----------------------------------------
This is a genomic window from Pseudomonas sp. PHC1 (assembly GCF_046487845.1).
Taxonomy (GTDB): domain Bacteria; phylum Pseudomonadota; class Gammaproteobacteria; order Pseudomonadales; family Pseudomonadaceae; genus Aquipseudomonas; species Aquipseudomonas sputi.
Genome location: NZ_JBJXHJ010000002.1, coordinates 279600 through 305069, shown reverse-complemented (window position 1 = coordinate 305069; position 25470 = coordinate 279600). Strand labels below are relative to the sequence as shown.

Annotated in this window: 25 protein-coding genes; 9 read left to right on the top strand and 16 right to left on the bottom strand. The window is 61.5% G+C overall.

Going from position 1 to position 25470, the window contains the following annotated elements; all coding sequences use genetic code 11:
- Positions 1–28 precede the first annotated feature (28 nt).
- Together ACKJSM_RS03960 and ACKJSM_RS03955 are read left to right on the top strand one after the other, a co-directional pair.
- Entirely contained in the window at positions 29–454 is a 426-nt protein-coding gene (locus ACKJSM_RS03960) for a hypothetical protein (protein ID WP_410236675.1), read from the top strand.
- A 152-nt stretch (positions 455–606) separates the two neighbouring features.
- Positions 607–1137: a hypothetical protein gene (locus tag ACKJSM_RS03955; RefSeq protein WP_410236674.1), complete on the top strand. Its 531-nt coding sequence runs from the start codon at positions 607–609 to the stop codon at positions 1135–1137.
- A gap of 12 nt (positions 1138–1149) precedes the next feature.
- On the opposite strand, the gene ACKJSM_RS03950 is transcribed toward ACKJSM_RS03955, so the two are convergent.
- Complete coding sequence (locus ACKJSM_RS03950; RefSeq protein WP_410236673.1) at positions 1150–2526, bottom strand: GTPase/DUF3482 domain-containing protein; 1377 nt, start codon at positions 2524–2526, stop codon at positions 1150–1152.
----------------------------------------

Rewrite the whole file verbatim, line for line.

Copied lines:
This is a genomic window from Pseudomonas sp. PHC1 (assembly GCF_046487845.1).
Taxonomy (GTDB): domain Bacteria; phylum Pseudomonadota; class Gammaproteobacteria; order Pseudomonadales; family Pseudomonadaceae; genus Aquipseudomonas; species Aquipseudomonas sputi.
Genome location: NZ_JBJXHJ010000002.1, coordinates 279600 through 305069, shown reverse-complemented (window position 1 = coordinate 305069; position 25470 = coordinate 279600). Strand labels below are relative to the sequence as shown.

Annotated in this window: 25 protein-coding genes; 9 read left to right on the top strand and 16 right to left on the bottom strand. The window is 61.5% G+C overall.

Going from position 1 to position 25470, the window contains the following annotated elements; all coding sequences use genetic code 11:
- Positions 1–28 precede the first annotated feature (28 nt).
- Together ACKJSM_RS03960 and ACKJSM_RS03955 are read left to right on the top strand one after the other, a co-directional pair.
- Entirely contained in the window at positions 29–454 is a 426-nt protein-coding gene (locus ACKJSM_RS03960) for a hypothetical protein (protein ID WP_410236675.1), read from the top strand.
- A 152-nt stretch (positions 455–606) separates the two neighbouring features.
- Positions 607–1137: a hypothetical protein gene (locus tag ACKJSM_RS03955; RefSeq protein WP_410236674.1), complete on the top strand. Its 531-nt coding sequence runs from the start codon at positions 607–609 to the stop codon at positions 1135–1137.
- A gap of 12 nt (positions 1138–1149) precedes the next feature.
- On the opposite strand, the gene ACKJSM_RS03950 is transcribed toward ACKJSM_RS03955, so the two are convergent.
- Complete coding sequence (locus ACKJSM_RS03950; RefSeq protein WP_410236673.1) at positions 1150–2526, bottom strand: GTPase/DUF3482 domain-containing protein; 1377 nt, start codon at positions 2524–2526, stop codon at positions 1150–1152.